Director: George A. Romero
Screenwriter: George A. Romero and John Russo

Heroes aren't supposed to die, right? Isn't that the agreement viewers made with filmmakers a long, long time ago? Well, back in 1968, first-time director George A. Romero and screenwriter John Russo broke that agreement.

Throughout Night of the Living Dead, Ben (Duane Jones)—the lone black man inside a farmhouse full of scared white folks—is the voice of reason. He's calm, unafraid to fight the undead, chivalrous towards the nearly catatonic Barbara (Judith O'Dea), and an all-around good guy. When the zombies finally enter the house, Ben's the only one resilient, and lucky, enough to make his way into the basement. Down there, he's safe. The hero has survived.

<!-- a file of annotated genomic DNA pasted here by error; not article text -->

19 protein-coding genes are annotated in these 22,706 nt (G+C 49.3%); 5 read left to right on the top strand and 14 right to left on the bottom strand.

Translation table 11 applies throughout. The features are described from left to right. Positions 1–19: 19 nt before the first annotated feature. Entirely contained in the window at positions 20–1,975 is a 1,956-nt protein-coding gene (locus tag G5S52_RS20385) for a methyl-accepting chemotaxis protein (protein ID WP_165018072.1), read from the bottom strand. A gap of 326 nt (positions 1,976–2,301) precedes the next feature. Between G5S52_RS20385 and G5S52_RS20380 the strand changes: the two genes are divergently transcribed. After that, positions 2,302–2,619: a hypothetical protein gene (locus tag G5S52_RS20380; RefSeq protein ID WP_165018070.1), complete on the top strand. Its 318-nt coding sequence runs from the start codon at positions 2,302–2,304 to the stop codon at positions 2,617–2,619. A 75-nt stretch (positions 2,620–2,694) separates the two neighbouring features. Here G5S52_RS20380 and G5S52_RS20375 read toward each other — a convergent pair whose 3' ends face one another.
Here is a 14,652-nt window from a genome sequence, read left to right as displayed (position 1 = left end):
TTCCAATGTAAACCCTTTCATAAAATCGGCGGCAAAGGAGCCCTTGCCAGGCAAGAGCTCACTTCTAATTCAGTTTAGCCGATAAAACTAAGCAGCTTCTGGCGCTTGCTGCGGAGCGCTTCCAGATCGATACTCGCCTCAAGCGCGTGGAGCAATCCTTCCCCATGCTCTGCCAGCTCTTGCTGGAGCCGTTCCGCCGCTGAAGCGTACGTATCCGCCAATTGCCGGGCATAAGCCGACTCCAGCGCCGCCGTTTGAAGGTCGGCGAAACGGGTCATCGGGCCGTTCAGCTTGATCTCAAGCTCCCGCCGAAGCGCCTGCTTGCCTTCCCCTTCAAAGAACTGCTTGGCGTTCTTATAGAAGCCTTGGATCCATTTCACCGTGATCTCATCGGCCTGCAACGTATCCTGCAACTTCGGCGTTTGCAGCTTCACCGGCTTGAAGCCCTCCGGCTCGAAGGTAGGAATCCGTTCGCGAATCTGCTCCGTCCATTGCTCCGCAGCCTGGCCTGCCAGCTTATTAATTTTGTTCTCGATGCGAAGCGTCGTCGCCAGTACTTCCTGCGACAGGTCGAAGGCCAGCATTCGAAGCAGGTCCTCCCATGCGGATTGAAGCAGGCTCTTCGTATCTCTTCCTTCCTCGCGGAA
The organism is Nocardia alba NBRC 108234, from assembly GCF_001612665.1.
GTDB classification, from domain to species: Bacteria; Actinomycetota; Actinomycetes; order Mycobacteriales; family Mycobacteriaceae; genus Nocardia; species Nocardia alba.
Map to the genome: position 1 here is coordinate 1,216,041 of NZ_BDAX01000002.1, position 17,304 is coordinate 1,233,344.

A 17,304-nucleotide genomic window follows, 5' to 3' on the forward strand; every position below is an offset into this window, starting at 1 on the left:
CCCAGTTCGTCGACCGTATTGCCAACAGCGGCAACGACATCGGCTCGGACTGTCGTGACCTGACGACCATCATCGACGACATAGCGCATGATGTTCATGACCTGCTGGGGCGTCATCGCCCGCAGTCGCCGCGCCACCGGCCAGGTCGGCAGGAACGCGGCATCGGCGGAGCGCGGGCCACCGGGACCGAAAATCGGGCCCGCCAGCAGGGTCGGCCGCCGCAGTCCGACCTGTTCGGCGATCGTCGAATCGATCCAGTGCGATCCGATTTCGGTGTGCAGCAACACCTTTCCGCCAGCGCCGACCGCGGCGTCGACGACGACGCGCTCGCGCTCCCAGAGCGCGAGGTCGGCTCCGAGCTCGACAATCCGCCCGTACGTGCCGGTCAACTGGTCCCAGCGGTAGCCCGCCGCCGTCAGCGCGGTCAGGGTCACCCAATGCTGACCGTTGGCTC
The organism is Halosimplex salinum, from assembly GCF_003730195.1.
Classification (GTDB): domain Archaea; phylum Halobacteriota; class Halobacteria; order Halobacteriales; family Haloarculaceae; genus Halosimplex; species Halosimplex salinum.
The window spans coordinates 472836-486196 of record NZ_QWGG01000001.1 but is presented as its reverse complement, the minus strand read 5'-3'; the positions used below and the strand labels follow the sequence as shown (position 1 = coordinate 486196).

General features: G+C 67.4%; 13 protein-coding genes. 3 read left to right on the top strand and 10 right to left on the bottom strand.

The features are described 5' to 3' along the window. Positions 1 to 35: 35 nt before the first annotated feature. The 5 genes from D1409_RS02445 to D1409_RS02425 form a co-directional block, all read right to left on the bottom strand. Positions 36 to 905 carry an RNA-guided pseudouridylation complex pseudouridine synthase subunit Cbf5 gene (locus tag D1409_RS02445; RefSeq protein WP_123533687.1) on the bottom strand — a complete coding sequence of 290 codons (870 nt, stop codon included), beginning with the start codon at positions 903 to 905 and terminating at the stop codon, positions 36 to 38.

The next morning, though, Ben hears gunfire outside. It's a bunch of police-sanctioned, armed men clearing the area of its reanimated corpses. Ben slowly exits the basement, inching toward the window with his rifle. Outside, one of the hunters tells his superior that he's heard a noise. Without taking a second to investigate, the superior tells him to shoot whatever's inside the house in its head. Boom, Ben's dead.

What follows is an end credits sequence with still-frame images of the hunters removing Ben's body from the house, tossing it onto a pile of shot-down zombies, and setting his lifeless body on fire. Keep in mind that Night of the Living Dead was made in 1968, a time when black actors didn't get leading parts. The film's ending evokes lynchings and mobs, right down to the sight of white men proudly disposing of an innocent black man. Romero certainly wanted to make a scary movie, but he also wanted to spark much-needed conversations. —MB